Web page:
Early report sees small gains
The issue of police body cameras moved back into the spotlight late last week when Mayor Martin Walsh cast doubts on an implementation in the near future of a citywide rollout of the devices, citing the technology’s value and its impact on police and community relations as his reasons for caution.
A preliminary report on a year-long pilot that concluded last September found that the body cameras “may generate small benefits to the civility of police-citizen civilian encounters,” and that officers with cameras “received fewer citizen complaints and generated fewer use of force reports.”
In an interview with Boston Public Radio on Friday, Walsh said that “one hundred cameras is 100 cameras, 2,100 cameras is a completely different situation. Before every officer in Boston would put on a body camera, there’s a lot of work that has to happen before that happens ... so I’m not convinced yet.”
On Monday, the Boston Police Camera Action Team (BPCAT) released a statement charging that the mayor had “moved the goalposts” on the policy issue and telling him that New Year’s Day “was an inauguration, not a coronation.”
BPCAT noted broad support for the cameras, including a WGBH poll in fall 2017 that found 78 percent of likely Boston voters were in favor of body cameras for police officers. “The issue has already been decided,” the group wrote. “It is to the mayor, now, to decide how to implement such a program, not if.”
The statement called on Walsh to immediately release the preliminary results of the pilot program; convene meeting with civil rights stakeholders and researchers to shape a permanent program for police officers using the study results; publicly commit to implementing a permanent body-worn camera program; and include funds in the 2019 budget for a permanent body camera program.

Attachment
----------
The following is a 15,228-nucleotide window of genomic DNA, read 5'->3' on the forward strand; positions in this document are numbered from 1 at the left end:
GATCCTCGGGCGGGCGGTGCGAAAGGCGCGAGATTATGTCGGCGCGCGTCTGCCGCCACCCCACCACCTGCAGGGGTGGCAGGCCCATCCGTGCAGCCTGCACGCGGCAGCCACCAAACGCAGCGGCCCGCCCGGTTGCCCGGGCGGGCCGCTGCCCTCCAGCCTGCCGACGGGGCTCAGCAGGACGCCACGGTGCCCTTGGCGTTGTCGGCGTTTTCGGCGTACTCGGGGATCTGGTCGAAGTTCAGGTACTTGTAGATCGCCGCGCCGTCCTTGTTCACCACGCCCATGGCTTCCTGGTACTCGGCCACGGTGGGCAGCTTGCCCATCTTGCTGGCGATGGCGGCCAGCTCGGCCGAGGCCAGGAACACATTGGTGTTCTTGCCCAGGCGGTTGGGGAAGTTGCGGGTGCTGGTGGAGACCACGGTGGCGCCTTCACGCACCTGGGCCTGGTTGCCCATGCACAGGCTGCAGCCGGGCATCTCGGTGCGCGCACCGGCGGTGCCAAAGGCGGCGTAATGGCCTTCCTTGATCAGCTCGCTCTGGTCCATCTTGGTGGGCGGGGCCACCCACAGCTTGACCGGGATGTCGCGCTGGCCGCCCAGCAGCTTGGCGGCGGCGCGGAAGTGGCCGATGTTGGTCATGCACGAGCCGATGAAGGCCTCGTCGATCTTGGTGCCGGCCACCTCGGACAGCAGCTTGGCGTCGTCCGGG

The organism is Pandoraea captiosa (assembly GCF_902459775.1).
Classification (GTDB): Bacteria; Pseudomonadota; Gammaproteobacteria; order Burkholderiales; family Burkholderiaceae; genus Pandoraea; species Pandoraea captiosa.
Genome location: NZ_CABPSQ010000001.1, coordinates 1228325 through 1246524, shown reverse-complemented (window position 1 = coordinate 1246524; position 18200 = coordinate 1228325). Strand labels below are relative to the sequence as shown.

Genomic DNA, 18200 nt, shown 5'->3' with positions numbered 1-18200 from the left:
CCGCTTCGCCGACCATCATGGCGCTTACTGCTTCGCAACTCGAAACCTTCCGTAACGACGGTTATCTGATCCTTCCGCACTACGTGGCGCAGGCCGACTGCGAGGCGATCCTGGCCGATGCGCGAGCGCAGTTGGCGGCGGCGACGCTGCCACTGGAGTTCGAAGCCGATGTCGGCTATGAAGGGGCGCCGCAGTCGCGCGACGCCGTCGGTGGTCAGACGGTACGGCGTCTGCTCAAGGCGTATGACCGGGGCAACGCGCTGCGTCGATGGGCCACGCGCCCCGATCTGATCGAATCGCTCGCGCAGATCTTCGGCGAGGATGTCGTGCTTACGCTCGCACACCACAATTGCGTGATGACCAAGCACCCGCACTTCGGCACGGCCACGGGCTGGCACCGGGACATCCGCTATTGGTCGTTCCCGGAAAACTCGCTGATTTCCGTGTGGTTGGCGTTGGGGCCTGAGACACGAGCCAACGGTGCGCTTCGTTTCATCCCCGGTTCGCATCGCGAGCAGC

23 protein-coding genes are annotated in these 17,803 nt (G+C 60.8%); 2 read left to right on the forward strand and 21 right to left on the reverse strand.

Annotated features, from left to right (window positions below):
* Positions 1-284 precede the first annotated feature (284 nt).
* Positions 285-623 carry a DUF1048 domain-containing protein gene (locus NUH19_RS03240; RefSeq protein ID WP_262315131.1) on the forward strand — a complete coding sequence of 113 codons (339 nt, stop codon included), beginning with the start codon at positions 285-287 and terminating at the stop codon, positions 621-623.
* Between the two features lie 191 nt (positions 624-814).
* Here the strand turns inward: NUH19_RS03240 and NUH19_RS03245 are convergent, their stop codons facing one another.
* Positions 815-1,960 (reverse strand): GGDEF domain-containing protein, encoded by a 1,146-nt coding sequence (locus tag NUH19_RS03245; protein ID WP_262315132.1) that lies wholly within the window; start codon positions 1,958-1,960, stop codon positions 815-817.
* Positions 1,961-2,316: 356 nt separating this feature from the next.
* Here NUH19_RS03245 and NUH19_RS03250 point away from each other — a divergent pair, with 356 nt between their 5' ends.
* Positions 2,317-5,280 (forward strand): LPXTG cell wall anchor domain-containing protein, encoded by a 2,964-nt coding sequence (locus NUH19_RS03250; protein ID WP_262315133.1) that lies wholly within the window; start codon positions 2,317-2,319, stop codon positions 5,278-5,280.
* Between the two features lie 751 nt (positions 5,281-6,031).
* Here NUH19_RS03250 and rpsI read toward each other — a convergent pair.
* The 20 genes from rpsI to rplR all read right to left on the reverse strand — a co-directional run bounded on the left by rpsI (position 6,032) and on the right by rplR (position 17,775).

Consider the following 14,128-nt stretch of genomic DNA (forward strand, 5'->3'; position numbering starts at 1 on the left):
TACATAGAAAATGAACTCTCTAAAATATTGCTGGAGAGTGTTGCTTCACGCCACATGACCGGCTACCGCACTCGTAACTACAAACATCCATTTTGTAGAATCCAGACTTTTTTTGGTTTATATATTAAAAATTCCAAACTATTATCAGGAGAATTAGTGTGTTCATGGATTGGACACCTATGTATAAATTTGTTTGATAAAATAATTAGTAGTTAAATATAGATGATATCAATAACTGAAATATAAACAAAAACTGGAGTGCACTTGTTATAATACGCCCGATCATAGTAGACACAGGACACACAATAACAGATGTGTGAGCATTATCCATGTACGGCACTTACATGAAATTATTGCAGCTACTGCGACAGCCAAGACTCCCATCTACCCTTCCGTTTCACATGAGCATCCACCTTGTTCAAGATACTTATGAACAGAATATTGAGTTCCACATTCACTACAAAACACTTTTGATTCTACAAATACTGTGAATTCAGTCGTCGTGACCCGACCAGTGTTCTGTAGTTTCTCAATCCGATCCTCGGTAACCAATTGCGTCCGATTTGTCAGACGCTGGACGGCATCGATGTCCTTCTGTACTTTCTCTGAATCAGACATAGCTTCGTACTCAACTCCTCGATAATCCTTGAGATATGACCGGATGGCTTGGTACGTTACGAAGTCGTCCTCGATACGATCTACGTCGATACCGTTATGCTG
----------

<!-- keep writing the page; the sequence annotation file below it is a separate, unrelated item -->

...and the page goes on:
The preliminary report, mostly focused on quantitative data, was posted Wednesday afternoon on the Boston Police website. Jack McDevitt, director of Northeastern University's Institute on Race and Injustice, and Anthony Braga, a criminal justice professor, are expected to release a more comprehensive report on the study in March or April.
After the early report’s release, Walsh said in statement, "Boston has become a model for strong community policing and our goal is to continue building trust and positive relationships between residents and law enforcement. Ultimately, we want to be sure that any investment in public safety supports this work and I look forward to learning more."
An initial six-month, 100-camera pilot during which randomly assigned officers wore one of two body camera models and documented their interactions in the course of duty was later extended to a full year before ending last September.
The impact of body worn cameras on citizen complaints was “small but statistically-significant,” according to the preliminary report, about one complaint fewer per month for 140 participant officers compared to 141 control officers. Analysis found “a small reduction in officer use of force reports that was not statistically significant, suggesting no meaningful difference between the treatment and control groups,” the report found.